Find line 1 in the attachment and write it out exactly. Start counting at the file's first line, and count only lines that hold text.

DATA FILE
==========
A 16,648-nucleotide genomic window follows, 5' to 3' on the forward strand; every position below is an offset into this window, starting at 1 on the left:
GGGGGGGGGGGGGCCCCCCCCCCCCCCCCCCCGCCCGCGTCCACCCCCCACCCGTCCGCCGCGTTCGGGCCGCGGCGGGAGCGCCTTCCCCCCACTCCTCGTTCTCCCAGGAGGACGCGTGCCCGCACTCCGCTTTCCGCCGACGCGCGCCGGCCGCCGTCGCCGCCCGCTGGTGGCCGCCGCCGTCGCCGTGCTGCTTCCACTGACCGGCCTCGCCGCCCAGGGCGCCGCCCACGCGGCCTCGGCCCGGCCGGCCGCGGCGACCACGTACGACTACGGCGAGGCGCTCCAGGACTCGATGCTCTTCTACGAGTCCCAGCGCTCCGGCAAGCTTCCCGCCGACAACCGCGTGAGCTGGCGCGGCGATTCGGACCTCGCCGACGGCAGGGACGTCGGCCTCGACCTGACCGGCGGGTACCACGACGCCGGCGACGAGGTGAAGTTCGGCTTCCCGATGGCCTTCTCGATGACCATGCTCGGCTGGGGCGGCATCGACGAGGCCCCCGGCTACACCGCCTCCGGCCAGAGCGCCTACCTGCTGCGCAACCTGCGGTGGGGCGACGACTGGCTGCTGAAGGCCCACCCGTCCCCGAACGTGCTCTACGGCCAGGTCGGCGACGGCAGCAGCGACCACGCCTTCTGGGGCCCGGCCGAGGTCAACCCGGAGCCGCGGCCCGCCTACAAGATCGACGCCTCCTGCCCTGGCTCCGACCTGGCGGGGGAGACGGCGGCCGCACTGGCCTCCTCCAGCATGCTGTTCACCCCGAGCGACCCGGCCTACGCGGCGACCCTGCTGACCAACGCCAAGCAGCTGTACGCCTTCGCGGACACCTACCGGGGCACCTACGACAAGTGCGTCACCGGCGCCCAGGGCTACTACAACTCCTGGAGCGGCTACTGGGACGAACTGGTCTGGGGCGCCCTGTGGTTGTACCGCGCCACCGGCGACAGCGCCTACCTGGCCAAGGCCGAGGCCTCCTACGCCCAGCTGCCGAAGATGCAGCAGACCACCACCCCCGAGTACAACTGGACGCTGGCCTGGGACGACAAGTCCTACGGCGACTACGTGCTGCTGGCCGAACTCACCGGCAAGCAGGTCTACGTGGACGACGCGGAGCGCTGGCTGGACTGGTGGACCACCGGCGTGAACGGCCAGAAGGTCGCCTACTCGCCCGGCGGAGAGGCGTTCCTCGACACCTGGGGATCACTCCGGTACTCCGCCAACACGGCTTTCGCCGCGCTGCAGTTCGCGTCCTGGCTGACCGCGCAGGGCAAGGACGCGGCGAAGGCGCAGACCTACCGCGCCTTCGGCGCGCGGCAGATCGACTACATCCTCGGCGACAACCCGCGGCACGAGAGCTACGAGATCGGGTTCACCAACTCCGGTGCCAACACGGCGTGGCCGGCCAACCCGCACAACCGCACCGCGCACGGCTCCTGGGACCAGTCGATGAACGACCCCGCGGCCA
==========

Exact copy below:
A 16,648-nucleotide genomic window follows, 5' to 3' on the forward strand; every position below is an offset into this window, starting at 1 on the left: